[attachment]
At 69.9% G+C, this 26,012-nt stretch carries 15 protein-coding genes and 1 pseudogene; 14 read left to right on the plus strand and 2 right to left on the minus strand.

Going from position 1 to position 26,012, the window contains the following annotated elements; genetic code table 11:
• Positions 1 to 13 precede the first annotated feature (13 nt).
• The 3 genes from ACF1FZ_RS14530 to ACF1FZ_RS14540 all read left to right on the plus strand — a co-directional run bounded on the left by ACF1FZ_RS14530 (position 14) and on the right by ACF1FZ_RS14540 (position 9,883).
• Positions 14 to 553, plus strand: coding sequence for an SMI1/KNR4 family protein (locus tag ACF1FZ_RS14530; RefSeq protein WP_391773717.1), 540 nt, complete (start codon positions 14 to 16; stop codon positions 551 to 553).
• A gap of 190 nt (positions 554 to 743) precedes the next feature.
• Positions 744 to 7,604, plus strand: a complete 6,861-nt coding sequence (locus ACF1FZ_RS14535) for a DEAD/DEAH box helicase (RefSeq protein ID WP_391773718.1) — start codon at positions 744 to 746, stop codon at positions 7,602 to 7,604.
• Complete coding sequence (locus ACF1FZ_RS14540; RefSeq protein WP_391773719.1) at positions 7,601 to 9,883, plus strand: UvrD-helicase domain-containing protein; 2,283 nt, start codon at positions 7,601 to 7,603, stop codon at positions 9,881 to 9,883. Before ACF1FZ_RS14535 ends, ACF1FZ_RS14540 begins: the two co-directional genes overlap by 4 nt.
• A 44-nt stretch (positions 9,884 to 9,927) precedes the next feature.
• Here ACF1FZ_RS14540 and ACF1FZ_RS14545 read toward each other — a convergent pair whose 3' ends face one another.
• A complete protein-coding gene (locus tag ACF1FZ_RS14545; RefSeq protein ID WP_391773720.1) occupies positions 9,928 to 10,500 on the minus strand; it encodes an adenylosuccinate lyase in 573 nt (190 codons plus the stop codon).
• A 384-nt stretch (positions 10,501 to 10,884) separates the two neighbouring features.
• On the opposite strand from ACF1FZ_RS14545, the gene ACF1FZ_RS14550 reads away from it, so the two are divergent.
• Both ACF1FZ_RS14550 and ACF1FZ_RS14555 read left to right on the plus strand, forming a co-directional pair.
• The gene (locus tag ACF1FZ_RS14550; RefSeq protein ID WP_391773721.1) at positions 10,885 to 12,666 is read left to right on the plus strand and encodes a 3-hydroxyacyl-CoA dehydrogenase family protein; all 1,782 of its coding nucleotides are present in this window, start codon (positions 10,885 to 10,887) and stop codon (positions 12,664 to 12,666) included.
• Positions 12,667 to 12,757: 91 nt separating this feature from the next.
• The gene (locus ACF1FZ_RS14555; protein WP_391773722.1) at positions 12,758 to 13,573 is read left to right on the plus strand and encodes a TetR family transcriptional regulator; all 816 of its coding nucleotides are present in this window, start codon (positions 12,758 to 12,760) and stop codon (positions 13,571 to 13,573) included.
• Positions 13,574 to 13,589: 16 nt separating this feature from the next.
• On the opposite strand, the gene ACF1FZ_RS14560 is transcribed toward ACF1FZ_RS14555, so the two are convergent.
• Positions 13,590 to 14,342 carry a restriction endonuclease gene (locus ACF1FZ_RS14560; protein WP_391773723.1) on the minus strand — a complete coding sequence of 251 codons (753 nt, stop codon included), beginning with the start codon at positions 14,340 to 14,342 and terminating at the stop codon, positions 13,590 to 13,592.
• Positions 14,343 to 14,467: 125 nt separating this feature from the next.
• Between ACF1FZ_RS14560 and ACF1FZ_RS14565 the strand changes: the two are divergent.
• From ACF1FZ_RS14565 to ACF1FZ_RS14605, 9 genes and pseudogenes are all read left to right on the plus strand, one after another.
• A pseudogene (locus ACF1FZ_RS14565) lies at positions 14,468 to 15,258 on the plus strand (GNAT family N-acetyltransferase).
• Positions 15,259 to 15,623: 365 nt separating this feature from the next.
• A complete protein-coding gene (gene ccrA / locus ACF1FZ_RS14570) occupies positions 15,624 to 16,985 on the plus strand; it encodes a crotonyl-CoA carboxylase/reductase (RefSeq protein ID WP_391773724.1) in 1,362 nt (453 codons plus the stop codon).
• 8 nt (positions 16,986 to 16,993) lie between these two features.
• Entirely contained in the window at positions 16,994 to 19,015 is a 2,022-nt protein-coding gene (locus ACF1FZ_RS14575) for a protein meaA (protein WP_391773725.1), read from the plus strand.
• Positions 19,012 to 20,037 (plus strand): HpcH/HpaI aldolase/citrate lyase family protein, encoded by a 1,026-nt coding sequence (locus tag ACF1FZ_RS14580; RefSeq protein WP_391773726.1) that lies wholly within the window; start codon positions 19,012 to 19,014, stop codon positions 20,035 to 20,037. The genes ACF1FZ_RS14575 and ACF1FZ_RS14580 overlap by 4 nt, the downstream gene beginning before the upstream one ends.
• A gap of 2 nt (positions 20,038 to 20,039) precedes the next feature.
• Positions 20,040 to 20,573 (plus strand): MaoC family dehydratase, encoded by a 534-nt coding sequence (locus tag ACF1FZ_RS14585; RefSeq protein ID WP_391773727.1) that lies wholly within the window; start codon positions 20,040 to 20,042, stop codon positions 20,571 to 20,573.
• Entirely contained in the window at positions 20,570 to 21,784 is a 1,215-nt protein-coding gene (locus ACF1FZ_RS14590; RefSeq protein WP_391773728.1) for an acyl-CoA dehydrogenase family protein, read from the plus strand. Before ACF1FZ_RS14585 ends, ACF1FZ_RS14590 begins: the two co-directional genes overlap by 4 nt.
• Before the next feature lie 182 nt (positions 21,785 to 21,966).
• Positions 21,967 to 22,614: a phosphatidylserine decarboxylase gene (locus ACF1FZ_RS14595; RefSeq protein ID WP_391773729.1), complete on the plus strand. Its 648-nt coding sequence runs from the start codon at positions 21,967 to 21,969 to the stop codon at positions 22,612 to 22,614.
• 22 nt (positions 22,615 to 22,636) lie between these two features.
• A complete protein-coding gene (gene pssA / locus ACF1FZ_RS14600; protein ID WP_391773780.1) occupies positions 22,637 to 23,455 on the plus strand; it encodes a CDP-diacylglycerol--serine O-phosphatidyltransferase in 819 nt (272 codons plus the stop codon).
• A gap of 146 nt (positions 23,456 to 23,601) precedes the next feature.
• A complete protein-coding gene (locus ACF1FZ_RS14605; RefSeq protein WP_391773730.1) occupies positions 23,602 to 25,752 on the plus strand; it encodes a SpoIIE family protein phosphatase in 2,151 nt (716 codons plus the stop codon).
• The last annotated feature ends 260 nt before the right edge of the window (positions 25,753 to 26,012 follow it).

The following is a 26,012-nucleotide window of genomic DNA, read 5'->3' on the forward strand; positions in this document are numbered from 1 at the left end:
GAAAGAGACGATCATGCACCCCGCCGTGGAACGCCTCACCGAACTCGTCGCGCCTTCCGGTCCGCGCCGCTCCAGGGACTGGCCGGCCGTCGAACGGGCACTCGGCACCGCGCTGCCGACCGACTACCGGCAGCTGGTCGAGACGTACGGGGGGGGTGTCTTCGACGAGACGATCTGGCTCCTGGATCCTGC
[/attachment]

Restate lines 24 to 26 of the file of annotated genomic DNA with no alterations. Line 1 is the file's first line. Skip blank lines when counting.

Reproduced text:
• A pseudogene (locus ACF1FZ_RS14565) lies at positions 14,468 to 15,258 on the plus strand (GNAT family N-acetyltransferase).
• Positions 15,259 to 15,623: 365 nt separating this feature from the next.
• A complete protein-coding gene (gene ccrA / locus ACF1FZ_RS14570) occupies positions 15,624 to 16,985 on the plus strand; it encodes a crotonyl-CoA carboxylase/reductase (RefSeq protein ID WP_391773724.1) in 1,362 nt (453 codons plus the stop codon).